There is a saying Greed is a well which never dries up. In a World which only says, buy you are definitely not at fault. What is the first thing you see when switching on the TV? Buy this soap and your skin will glow. Experience life in 3D with a virtual reality headset. You get to chase sharks. Fly in the sky Well pretty much anything. Then there are cameras which click hi-definition photos of a ladybird on a leaf. You can even see the spots on the back of the ladybird. The problem.All of this costs money. A lot of money. You have a credit card. When a credit card is near all you need to do is swipe. Buy now, pay later, is something you definitely love. In childhood, a library card takes you to exotic, faraway places; in adulthood a credit card does.
Do you know how a credit card works?
You love shopping. You never forget to take the credit card with you, while shopping at the mall. You buy a smartphone swipe your credit card. You buy a laptop swipe your credit card. Your credit card is a constant companion. You love to swipe your credit card. Let’s find out if you understand some of the concepts of a credit card. Whenever you hear of credit cards, a familiar term comes up.The Billing Cycle.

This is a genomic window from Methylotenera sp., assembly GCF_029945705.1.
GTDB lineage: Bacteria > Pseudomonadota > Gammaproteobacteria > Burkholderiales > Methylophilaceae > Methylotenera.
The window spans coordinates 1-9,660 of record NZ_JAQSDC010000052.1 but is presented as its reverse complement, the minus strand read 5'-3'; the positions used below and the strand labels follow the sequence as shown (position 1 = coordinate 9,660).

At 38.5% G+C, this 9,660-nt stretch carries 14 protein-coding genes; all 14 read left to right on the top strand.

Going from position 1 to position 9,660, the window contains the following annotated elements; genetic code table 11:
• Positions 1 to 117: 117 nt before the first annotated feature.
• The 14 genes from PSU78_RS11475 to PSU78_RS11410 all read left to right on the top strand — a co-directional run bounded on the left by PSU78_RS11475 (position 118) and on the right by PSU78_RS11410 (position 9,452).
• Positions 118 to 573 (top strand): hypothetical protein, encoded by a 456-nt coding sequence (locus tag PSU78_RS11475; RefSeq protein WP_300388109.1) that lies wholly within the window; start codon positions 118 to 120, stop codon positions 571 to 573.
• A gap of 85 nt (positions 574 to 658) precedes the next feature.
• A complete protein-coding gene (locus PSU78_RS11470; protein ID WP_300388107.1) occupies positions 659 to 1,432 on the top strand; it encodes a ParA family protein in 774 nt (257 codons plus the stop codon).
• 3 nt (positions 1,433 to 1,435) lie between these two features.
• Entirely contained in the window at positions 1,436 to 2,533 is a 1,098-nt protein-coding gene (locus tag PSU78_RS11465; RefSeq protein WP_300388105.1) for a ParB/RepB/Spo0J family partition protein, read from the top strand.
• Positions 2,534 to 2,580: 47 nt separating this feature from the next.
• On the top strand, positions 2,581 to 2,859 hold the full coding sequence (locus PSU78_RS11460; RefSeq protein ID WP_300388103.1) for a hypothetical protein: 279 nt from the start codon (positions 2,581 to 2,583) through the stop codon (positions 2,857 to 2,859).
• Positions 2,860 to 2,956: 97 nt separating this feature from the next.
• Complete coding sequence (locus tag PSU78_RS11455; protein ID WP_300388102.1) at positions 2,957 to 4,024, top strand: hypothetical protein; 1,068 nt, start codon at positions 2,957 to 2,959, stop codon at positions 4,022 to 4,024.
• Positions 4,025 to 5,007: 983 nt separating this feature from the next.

What is this billing cycle? Your credit card has a billing cycle from 3rd June to 2nd July. What does this mean? Billing cycle which is usually 30 days, is the time given to repay the borrowed amount. You swipe your credit card on 5th June and buy a Laptop from a reputed store. This amount appears in the billing cycle from 3rd June to 2nd July. What happens if you swipe your credit card and buy a Smartphone on 1st July? This amount also appears in the billing cycle from 3rd June to 2nd July.
What happens if you cannot pay your bill within the billing cycle? Simple you are given extra time to pay back the amount, you have borrowed. This is the Grace Period. Grace period is around 25 days. You are not charged any interest, if you pay back the borrowed amount, within the grace period. You can pay back the borrowed amount by 27th July.
What is minimum balance on credit card?
The month of May was so boring. Absolutely no excitement. How did you pass such a boring month? You go on a shopping spree and keep swiping your credit card. Unfortunately all this excess shopping, reflects in your credit card statements. This is when you stumble across a very interesting item in your credit card statement; Minimum Amount Due. This is the minimum amount, you have to pay to the bank or credit card company, by the due date. This is typically 3% of your balance outstanding (amount you have to repay), on the statement date. This saves you from paying any late payment fees. But paying the minimum amount due, does not save you from paying interest on the unpaid amounts on your credit card. The interest on the outstanding dues on your credit card, can be as high as 2% to 3% a month.
Why do you always pay the minimum balance on your credit card?